Andrey Rusakovich, the head of the Centre for Foreign Policy and Safety Research, underlines that inclusion into the EU free trade zone would have wide-ranging significance for Belarus. “Colossal improvements would be needed to Belarusian legislation,” he asserts. Denis Meljantsev, a political commentator, believes that inclusion in the ‘Eastern Partnership’ would give Belarusian officers valuable experience.
In March, a Belarusian delegation led by GosStandart Chairman Vasily Koreshkov visited Brussels to discuss Belarusian goods’ compliance with EU requirements and the expansion of our presence within the European market. It is vital that Belarus become an affiliated member of the European Committee for Standardisation, since it will bring access for the Republic’s industrial sector. In addition, it would bring the legislation of our country into line with that of the EU — an expensive endeavour which would be partially financed by the European Union.
Energy. Obviously, Belarus plays a significant role in energy security within Europe, being a transit country. It provides the shortest route for gas and oil from Russia to the EU and is thus of interest to both great neighbours. The current economic crisis may inspire economic pragmatism to prevail over their political ambition. As soon as this happens, Belarus — with its extensive network of pipelines — will be ready.
The recent gas crisis has shown the urgent necessity of creating infrastructure to bring greater supplies to European consumers. The Belarusian go-vernment sees the opening of a second ‘Yamal–Europe’ pipeline as the solution, bringing an additional 23.5 billion cubic metres of gas to Europe annually, within a mere 18–24 months. It could be achieved at minimal expense, since necessary infrastructure for the additional line was created during the construction of the original.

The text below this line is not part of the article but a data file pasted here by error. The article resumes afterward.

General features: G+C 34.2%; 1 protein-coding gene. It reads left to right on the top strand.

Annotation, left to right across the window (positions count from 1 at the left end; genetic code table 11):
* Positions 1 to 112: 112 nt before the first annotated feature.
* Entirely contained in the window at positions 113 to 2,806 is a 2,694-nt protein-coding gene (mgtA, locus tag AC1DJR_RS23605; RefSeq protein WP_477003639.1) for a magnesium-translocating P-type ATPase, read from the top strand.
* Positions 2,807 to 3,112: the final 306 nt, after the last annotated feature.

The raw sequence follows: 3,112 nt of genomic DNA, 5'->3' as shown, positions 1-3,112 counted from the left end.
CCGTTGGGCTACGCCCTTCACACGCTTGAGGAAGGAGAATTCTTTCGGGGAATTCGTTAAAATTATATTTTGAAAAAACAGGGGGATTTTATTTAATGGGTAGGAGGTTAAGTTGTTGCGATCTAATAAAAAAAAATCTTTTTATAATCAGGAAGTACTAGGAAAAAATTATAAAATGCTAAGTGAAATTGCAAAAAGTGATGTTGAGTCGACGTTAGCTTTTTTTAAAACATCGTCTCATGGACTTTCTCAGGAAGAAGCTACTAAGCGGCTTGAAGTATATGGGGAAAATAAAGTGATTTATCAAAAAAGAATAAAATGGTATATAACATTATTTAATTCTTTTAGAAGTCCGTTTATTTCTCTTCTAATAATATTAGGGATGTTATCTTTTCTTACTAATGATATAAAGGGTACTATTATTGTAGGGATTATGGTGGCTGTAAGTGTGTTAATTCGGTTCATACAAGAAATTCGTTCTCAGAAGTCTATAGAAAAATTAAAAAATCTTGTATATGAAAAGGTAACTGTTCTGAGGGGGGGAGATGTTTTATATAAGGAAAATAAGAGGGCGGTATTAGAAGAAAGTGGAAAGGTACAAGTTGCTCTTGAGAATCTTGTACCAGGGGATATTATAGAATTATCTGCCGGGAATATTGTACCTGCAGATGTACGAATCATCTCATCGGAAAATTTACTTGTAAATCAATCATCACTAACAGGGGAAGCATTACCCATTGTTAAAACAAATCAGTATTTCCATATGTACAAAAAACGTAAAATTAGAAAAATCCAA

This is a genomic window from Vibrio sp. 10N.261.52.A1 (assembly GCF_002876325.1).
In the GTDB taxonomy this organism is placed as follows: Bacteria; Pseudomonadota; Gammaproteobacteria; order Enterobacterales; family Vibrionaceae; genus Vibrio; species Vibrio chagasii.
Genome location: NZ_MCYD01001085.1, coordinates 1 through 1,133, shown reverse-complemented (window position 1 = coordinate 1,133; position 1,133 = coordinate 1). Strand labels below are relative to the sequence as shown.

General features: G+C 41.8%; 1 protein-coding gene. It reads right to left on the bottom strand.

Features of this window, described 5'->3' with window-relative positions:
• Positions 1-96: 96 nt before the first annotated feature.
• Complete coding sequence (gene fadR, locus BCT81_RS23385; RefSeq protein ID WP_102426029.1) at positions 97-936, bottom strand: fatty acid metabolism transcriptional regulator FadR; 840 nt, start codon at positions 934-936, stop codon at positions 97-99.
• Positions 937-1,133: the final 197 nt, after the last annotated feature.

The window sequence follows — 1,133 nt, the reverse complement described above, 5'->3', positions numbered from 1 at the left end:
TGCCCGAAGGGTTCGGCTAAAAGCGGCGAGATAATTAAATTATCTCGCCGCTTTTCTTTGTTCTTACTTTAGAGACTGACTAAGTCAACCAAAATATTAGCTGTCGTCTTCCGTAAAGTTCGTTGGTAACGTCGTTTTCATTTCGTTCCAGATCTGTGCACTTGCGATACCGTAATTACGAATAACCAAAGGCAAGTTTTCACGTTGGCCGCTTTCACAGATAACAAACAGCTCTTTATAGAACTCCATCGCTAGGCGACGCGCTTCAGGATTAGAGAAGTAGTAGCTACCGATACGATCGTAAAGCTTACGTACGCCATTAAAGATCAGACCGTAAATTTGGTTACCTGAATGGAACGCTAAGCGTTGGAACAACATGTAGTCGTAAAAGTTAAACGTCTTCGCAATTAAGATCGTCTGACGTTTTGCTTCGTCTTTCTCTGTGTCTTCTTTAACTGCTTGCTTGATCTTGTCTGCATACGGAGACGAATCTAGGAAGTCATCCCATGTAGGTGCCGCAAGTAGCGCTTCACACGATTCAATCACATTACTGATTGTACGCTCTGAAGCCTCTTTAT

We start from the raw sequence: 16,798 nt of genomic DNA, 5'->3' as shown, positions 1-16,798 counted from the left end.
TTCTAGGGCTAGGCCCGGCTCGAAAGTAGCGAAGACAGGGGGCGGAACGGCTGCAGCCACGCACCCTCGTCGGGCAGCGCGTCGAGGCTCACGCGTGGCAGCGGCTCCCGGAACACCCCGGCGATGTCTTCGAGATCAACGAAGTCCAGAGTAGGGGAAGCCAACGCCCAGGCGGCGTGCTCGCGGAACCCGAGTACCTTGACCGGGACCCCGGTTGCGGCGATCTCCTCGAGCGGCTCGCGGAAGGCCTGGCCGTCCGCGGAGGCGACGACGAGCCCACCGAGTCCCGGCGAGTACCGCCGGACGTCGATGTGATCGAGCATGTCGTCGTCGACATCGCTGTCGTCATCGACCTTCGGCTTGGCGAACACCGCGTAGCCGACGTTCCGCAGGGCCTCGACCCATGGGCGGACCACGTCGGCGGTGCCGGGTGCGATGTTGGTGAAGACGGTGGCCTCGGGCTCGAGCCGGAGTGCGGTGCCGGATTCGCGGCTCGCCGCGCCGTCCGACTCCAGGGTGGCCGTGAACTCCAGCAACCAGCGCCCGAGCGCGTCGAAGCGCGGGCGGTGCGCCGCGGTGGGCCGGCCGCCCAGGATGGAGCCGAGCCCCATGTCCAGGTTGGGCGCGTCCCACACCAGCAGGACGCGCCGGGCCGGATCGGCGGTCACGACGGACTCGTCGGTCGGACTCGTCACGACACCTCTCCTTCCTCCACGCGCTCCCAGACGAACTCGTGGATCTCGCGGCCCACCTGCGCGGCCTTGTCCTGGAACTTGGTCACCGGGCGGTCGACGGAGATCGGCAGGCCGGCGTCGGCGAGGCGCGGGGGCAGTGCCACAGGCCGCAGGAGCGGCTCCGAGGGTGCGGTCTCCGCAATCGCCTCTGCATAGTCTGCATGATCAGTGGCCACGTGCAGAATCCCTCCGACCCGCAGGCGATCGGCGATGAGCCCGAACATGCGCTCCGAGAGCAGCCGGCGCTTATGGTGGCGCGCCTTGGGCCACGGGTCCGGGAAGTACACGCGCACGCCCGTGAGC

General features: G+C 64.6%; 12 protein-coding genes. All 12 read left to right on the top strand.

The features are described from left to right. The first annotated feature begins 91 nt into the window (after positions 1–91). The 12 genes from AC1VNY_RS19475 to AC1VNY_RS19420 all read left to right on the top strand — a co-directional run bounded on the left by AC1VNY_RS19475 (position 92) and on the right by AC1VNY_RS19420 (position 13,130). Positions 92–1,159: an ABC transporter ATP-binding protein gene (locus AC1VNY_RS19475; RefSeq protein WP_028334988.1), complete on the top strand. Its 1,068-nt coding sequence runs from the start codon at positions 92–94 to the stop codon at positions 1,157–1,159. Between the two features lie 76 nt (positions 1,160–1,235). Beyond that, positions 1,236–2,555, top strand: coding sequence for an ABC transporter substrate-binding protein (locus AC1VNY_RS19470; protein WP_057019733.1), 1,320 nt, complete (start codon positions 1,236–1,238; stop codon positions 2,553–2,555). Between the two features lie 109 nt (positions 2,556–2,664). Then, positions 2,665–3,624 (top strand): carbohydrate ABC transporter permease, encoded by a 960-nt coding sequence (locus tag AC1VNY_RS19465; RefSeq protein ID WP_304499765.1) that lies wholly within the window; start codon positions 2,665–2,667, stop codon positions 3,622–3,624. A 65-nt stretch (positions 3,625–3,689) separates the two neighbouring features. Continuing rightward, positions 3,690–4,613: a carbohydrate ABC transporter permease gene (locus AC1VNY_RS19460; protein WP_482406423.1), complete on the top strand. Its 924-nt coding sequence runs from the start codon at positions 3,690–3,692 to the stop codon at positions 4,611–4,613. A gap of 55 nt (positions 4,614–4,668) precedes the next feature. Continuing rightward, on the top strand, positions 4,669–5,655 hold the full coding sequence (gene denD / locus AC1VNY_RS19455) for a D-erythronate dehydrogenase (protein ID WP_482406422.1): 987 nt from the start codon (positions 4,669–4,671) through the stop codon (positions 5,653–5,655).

The ‘Nabucco’ Project — yet to be realised — would supply gas from Central Asia and the Caspian Region to Europe via Azerbaijan, Georgia, Turkey, Bulgaria, Hungary, Romania and Austria, providing 20–30 billion cubic metres annually. ‘Yamal–Europe-2’ is likely to be up and running well ahead of its rival and requires just 2.6 billion US Dollars of investments — far less than other similar projects. Russia may step in to provide funding, since the pipeline would enable it to diversify its supply route to the European market, while maximising profits by using the shortest transit corridor. Poland and Germany are also likely to be keen to see the project completed, since they will receive a reliable supply of natural gas, with additional volumes which they can use to generate further income for themselves.
Sergei Sidorsky, the Prime Minister of Belarus, has announced that the construction of the second line will cost half that of other such projects for Russian gas transit. It would allow the transport of additional gas volumes through Belarus to Europe. “Belarus offers the shortest route of supply,” he underlines.
The topic is often under discussion, with some analysts considering the belt of EU neighbours as an alternative to Russia. The European Union and the West may be trying to move Belarus away from Russian influence. “The Partnership aims to drag post-Soviet states away from the influence of Russia and into the sphere of the EU,” confirms one Belarusian analyst.
My view of the Partnership is more pragmatic. The programme is to be accepted with a wide political frame. Ideo-logy has little role to play, although EU expansion has taken place under the motto of ‘European values’. EU requirements have to be met carefully, even though membership of the ‘Eastern Partnership’ does not bring automatic entrance into the EU. The states being invited to take part are numerous, each bringing their own flavour. Certainly, pleasant openings lie ahead.